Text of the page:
of array programming, lightsabers and some thoughts on permacomputing
A bit of this and that, some kind of mishmosh.
Over the last few weeks I’ve been reading a lot about array programming systems like J, K, Q, APL, and BQN. I’ve been intending to add a page to the wiki about them, but haven’t gotten to that yet. Consider this a little promise that I’ll do that sometime soon. I’m interested in array programming less because I think it’s particularly useful for me (it’s not) and more because I am captivated by the poetics it invites.
If I had a personal theory of programming (I don’t) it would be something like
programming is writing poetry that acts on input and data to cause a known effect.
Array programming systems invite a different sort of metre and verse to that poetry. They force ya towards something like haiku whereas most other languages want you to stick to a yawn inducing iambic pentameter.
Beyond that reading, I re-watched the original Star Wars movies — IV, V, VI — this past week with my older kid. Their reaction to them was skepticism, and being convinced that the Ewoks ate the dead Imperials after the Battle of Endor…which could be true?
A blog post I wrote a few months back at work got published. It is my attempt at sneaking in some thoughts on permacomputing into a more “normal” setting. The timing of the post was oddly synchronous with a few things, one of which is my thinking a lot more about permacomputing:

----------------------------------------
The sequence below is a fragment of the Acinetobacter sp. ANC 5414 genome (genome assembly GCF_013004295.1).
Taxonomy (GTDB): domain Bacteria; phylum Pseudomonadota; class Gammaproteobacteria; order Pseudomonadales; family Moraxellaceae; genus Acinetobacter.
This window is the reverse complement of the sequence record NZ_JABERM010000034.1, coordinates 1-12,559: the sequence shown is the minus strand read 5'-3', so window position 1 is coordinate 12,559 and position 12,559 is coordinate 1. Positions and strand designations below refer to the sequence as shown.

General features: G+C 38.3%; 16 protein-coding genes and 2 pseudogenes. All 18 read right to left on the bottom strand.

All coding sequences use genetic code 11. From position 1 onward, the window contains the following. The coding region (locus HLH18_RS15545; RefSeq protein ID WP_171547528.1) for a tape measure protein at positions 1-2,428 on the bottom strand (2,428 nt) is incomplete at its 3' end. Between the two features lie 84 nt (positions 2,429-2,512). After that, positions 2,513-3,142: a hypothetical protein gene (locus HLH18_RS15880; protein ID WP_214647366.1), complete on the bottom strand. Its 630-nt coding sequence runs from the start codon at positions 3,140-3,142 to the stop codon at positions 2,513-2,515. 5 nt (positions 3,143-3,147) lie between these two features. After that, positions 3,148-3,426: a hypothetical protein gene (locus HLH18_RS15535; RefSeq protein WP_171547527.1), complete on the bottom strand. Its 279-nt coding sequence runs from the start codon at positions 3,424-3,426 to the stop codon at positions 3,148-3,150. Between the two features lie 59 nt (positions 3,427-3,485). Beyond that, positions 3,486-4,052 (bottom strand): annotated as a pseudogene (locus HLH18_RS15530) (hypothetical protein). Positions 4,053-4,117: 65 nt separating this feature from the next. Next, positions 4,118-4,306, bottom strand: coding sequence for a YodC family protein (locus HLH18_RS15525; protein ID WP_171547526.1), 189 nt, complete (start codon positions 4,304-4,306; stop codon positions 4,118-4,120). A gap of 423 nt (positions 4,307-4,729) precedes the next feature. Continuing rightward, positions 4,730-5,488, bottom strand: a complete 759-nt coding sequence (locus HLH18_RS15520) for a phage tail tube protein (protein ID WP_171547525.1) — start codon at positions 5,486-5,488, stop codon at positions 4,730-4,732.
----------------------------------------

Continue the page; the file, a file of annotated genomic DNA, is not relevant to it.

A lot of the dialogue around permacomputing that I’ve seen seems intertwined with a certain aesthetic sensibility that is entangled with the demo scene and retro computing communities. While I think both these spaces are kinda rad, I think they’re specifically prone to a certain flavor of navel gazing…a flavor focused on specific tech stacks, and tooling, and apparent minimalism. It’s a flavor that leaves a gap in the conversation around what I’d call the “why” of permacomputing.
Most of the conversations I see are hyper focused on the “how” and “what” of permacomputing. “How” and “what” cover the skeleton, “we use X system running on Y reclaimed hardware.” The discussions that gesture at “why” that I see tend to be like “because it’s the more harmonious way to do computation given that we’re living amidst climate collapse.” And, while that is a great reason for choosing lower impact tools, I think the community generally misses what I see as the most important bit of permacomputing:
Let permacomputing be an invitation to question why and how much computation ought to be involved with a thing, and, if that computation is being used to increase or decrease the anomie between folks…and with what impact to the world?
My take on permacomputing is that it’s a way of approaching computation that’s further distanced from the goals of capitalism. It is an effort to re-imagine our tech landscape, and in so doing enchant it with values that support, for lack of a better word, “balance.”